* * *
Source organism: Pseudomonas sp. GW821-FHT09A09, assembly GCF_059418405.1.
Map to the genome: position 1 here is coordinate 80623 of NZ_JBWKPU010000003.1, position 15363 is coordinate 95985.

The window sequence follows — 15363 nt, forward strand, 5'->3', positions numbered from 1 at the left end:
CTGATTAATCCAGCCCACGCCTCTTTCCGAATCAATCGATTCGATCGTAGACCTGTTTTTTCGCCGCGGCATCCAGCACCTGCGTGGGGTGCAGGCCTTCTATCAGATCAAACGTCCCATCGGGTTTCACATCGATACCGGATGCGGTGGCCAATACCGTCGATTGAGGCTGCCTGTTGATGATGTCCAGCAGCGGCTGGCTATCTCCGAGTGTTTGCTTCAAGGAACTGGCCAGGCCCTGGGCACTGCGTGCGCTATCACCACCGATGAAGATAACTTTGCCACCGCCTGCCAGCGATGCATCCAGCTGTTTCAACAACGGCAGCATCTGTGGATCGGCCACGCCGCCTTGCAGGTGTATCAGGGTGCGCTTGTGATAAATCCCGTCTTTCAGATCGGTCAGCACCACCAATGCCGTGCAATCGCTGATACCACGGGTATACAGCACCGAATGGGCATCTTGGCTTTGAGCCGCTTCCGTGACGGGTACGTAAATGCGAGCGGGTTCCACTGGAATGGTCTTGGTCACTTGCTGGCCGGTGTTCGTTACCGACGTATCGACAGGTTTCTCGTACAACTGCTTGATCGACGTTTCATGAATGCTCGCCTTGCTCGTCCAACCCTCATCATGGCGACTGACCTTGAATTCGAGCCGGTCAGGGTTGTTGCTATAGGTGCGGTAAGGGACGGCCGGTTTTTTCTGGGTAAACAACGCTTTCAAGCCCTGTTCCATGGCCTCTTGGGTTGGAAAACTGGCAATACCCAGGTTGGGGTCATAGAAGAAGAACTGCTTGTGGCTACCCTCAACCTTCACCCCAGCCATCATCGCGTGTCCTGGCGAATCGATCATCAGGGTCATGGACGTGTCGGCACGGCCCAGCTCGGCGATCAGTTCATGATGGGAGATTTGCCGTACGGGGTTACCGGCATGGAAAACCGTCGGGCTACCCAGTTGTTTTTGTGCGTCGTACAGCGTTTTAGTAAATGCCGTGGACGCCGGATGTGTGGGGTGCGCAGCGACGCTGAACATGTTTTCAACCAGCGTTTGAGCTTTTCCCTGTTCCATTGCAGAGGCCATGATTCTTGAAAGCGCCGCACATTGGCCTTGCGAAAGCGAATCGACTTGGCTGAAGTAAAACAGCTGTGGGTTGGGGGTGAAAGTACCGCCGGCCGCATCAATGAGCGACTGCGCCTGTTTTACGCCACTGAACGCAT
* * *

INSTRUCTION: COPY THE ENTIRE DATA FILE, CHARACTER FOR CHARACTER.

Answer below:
Source organism: Pseudomonas sp. GW821-FHT09A09, assembly GCF_059418405.1.
Map to the genome: position 1 here is coordinate 80623 of NZ_JBWKPU010000003.1, position 15363 is coordinate 95985.

The window sequence follows — 15363 nt, forward strand, 5'->3', positions numbered from 1 at the left end:
CTGATTAATCCAGCCCACGCCTCTTTCCGAATCAATCGATTCGATCGTAGACCTGTTTTTTCGCCGCGGCATCCAGCACCTGCGTGGGGTGCAGGCCTTCTATCAGATCAAACGTCCCATCGGGTTTCACATCGATACCGGATGCGGTGGCCAATACCGTCGATTGAGGCTGCCTGTTGATGATGTCCAGCAGCGGCTGGCTATCTCCGAGTGTTTGCTTCAAGGAACTGGCCAGGCCCTGGGCACTGCGTGCGCTATCACCACCGATGAAGATAACTTTGCCACCGCCTGCCAGCGATGCATCCAGCTGTTTCAACAACGGCAGCATCTGTGGATCGGCCACGCCGCCTTGCAGGTGTATCAGGGTGCGCTTGTGATAAATCCCGTCTTTCAGATCGGTCAGCACCACCAATGCCGTGCAATCGCTGATACCACGGGTATACAGCACCGAATGGGCATCTTGGCTTTGAGCCGCTTCCGTGACGGGTACGTAAATGCGAGCGGGTTCCACTGGAATGGTCTTGGTCACTTGCTGGCCGGTGTTCGTTACCGACGTATCGACAGGTTTCTCGTACAACTGCTTGATCGACGTTTCATGAATGCTCGCCTTGCTCGTCCAACCCTCATCATGGCGACTGACCTTGAATTCGAGCCGGTCAGGGTTGTTGCTATAGGTGCGGTAAGGGACGGCCGGTTTTTTCTGGGTAAACAACGCTTTCAAGCCCTGTTCCATGGCCTCTTGGGTTGGAAAACTGGCAATACCCAGGTTGGGGTCATAGAAGAAGAACTGCTTGTGGCTACCCTCAACCTTCACCCCAGCCATCATCGCGTGTCCTGGCGAATCGATCATCAGGGTCATGGACGTGTCGGCACGGCCCAGCTCGGCGATCAGTTCATGATGGGAGATTTGCCGTACGGGGTTACCGGCATGGAAAACCGTCGGGCTACCCAGTTGTTTTTGTGCGTCGTACAGCGTTTTAGTAAATGCCGTGGACGCCGGATGTGTGGGGTGCGCAGCGACGCTGAACATGTTTTCAACCAGCGTTTGAGCTTTTCCCTGTTCCATTGCAGAGGCCATGATTCTTGAAAGCGCCGCACATTGGCCTTGCGAAAGCGAATCGACTTGGCTGAAGTAAAACAGCTGTGGGTTGGGGGTGAAAGTACCGCCGGCCGCATCAATGAGCGACTGCGCCTGTTTTACGCCACTGAACGCAT